This Oklahoma! is a perfect, five-star, solid-gold hit, thanks to an outstanding cast and fascinating dance-work re-created by choreographer Gemze de Lappe, the former assistant to Agnes DeMille. But with three rain delays, the eight thousand-plus theater-goers didn't get out of Forest Park till nearly the next morning on opening night. And Mother Nature seemed to be gunning for the excellent Anthony Cummings as Jud Fry in particular. Poor Jud.
The first rain delay came near the end of the overture, with musical director Ben Whiteley conducting what appeared to be a pit full of black umbrellas. The umbrellas were, of course, impeccable in their presentation of Richard Rodgers' score. Both he and Oscar Hammerstein II got full play in a surprisingly unexpurgated staging by director Paul Blake (which helps explain the long running time). But the show is so purely beautiful that any complaint about the investment of time seems rather bourgeois indeed.
Unfortunately many of the 8,100 people in attendance happened to be quite bourgeois indeed, and began walking out during the first singing of the title song, near the end. This turned into a full-fledged evacuation in the midst of Catherine Brunell's touching breakdown (as a splendid Laurey), when her competing beaux finally had it out.
James Clow starts the evening off pleasantly as Curly and gains great stature throughout in his gold satin shirt and vest. But it wasn't long before the rain returned, and we had time to chat with Muny spokesman Larry Pry. He explained that Equity dance contracts were changed about five years ago, forcing a show to stop whenever a performer might potentially be in danger. And with all the leaping and lifts up there, these bouts of light rain became enough to raise troubling questions about the whole future of outdoor ballet in the unpredictable Midwest.
These precautions are all clearly a change for the better, but my companion for the long night, ex-Broadway dancer Kathie Dalton, had to laugh. "In my day," she said, (during that second rain delay) "all we got was an extra $10 a show for hazard pay!" Gradually things have improved, of course. But up till about 2002, if you happened to destroy your dancing career by slipping on a wet stage while performing in the open air, well, too bad for you.
Some of the leads seemed initially cowed by the tidal wave of theatre-goers towering before them, except for brilliant Leah Hocking as Ado Annie. Her thrilling musical attacks and intricate melodic skills should land her two or three leading roles next year on the Muny stage, if she happens to be available.
The beloved actress Georgia Engel is, of course, adorable in the role of Aunt Eller. This may seem like an odd bit of casting, when you usually expect a tough old bird in the role, but you can hardly keep from falling in love with her every time she scurries on to the great vast stage. Her clear-minded acting skills serve her well too, in spite of her baby-soft voice, and she remains a fine comedienne. Joneal Joplin as the senior farmer is surprisingly light on his own feet, despite his many decades of outstanding service on the finest stages in town.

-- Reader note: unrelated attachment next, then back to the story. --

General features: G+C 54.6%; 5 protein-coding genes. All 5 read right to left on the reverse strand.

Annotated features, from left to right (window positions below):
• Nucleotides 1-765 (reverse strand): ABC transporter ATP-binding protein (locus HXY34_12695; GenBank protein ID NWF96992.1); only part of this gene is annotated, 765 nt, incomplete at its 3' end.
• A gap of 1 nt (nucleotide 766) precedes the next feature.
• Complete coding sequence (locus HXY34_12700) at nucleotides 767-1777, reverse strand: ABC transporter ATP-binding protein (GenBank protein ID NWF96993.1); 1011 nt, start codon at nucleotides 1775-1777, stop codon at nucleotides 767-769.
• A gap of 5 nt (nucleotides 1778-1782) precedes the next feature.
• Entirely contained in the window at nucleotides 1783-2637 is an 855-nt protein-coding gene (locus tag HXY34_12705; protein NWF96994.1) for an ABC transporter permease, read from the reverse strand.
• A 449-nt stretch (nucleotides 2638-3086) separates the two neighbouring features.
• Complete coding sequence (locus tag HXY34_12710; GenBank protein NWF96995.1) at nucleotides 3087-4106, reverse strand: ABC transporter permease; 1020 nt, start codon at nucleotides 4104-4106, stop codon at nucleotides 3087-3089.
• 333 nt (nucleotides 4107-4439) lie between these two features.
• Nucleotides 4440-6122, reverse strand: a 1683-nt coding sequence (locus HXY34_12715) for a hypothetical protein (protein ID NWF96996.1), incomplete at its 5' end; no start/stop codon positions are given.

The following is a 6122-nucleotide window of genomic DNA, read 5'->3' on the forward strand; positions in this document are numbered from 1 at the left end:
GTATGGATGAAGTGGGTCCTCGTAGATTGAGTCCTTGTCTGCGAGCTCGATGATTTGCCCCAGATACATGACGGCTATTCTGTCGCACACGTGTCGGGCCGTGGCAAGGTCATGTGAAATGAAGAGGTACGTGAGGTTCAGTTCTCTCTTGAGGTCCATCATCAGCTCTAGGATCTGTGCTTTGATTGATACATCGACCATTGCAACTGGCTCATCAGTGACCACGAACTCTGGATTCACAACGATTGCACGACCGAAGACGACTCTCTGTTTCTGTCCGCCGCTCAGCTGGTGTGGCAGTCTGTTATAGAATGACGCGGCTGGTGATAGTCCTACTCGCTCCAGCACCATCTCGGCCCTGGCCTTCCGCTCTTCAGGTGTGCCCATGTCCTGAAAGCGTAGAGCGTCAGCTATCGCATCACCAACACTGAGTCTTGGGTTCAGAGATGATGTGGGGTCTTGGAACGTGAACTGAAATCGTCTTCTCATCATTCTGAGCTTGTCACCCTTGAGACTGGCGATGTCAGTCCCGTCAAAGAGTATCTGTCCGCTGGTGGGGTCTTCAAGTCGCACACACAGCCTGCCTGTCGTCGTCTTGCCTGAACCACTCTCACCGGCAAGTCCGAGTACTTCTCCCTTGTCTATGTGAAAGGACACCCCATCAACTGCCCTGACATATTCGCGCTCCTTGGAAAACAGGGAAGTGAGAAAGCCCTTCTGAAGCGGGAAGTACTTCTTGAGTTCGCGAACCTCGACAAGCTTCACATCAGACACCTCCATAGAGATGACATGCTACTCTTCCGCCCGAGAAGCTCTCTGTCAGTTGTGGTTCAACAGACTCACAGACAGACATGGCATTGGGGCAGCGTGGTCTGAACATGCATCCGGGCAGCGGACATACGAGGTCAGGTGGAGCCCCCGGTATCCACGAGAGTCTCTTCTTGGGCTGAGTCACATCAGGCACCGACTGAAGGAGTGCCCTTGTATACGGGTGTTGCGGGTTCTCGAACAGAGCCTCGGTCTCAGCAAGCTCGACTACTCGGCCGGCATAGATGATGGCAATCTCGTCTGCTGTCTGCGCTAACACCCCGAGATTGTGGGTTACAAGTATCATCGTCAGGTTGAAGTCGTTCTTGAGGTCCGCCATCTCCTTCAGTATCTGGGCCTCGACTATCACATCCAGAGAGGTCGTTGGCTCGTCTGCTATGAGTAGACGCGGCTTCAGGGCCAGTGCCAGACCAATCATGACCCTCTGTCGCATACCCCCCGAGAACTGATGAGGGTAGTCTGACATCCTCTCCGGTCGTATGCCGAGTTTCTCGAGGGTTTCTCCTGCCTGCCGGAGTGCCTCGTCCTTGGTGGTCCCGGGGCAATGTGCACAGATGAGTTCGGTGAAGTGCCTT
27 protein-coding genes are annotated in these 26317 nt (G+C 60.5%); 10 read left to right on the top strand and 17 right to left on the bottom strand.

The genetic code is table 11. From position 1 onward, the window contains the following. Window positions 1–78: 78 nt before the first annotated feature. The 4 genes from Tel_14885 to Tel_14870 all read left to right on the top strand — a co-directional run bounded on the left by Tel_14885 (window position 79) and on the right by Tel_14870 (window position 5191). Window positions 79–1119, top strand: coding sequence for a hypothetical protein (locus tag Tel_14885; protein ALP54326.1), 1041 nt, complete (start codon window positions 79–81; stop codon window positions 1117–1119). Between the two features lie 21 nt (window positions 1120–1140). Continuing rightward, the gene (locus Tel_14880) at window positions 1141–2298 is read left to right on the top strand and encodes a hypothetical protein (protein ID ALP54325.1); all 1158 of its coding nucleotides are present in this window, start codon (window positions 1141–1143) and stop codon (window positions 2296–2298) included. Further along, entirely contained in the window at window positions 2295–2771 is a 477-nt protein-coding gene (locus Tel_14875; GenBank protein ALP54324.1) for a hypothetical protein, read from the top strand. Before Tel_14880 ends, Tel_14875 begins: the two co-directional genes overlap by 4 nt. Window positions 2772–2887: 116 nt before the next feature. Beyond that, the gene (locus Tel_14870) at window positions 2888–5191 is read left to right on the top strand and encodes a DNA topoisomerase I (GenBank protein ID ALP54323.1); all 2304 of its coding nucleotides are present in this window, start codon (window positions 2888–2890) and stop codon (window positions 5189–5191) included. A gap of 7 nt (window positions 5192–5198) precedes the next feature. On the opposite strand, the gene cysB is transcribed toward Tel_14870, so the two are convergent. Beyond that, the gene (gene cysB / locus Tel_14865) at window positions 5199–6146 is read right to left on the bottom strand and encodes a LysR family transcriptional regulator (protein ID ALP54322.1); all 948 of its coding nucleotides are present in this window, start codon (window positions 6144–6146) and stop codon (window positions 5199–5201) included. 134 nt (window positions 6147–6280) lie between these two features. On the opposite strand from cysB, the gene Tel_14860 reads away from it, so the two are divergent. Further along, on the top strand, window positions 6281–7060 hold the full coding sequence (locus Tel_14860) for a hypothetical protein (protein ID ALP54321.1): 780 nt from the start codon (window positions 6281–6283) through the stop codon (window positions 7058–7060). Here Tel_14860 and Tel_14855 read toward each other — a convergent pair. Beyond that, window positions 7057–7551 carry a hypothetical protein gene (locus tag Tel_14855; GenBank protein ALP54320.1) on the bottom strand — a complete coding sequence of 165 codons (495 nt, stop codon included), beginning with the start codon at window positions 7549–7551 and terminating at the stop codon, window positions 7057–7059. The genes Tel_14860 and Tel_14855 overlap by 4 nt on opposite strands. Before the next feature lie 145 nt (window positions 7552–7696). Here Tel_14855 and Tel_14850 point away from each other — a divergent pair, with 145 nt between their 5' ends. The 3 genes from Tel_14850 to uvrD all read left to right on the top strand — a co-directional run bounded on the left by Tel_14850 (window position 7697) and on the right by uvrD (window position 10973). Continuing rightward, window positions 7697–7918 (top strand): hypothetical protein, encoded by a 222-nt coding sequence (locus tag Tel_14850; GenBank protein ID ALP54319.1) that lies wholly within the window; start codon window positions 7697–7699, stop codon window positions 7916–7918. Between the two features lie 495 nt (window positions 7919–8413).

Dirk Lumbard is a charming Ray Bolger sort of fellow as Will Parker. Paired with Ms. Hocking, he helps the evening pass quickly. Bruce Adler is a wonderful Borscht-belt Ali Hakim, appearing now and then to solve the Sooners' problems, like a Yiddish genie. And Stephanie Gibson is appropriately appalling as the girl with the awful horse-laugh, Gertie Cummings.
But equal to all of them are the dancers under Ms. de Lappe's direction. It was my companion's decided opinion that each of the delicate young women in the ballet must have been hand-picked by the legendary choreographer herself. The delicate beating of their hands against the air, and their lighter-than-air leaps, were delightful and hypnotic. It seemed like we had been presented with a crystal ball, to stare back to the very first moments of the dawn of the modern musical.
The male dancers do at least as much of the work, lifting and leaping, and getting on and off imaginary horses. And the show's back-stage running crew were no slouches either, with great squeegees and mops coming on and off whenever director Blake issued the god-like command.
Mr. Blake couldn't resist, however, interrupting a fourth time, during Jud Fry's slouch into the song "Lonely Room," to observe that the rain had started up again (as it did on Mr. Cumming's very first entrance of the night). But, Blake added wickedly, "it's a gloomy number ... Let it go on."
As Jud, Mr. Cummings slouched even deeper in the drizzle, in silent despair at the needlessly broken moment. But the storm-hardened audience cheered his dark lament when he sang:
Such ovations are not unheard of at the Muny, especially when sung by an obviously gifted performer, and Mr. Cummings sold that little moment as shamelessly as Al Jolson. What's more surprising is that so many love songs reference the rain. And every now and then, this works out to a performer's great advantage at the nation's largest outdoor theater.
Oklahoma! runs through June 24, and the 89th season of the Municipal Opera continues in the vast Forest Park with Grease June 25th, 2007. Shows run Monday through Sunday, and we all sing the National Anthem at 8:15, right before the overture. For more information, visit www.muny.org or call the box-office at (314) 361-1900.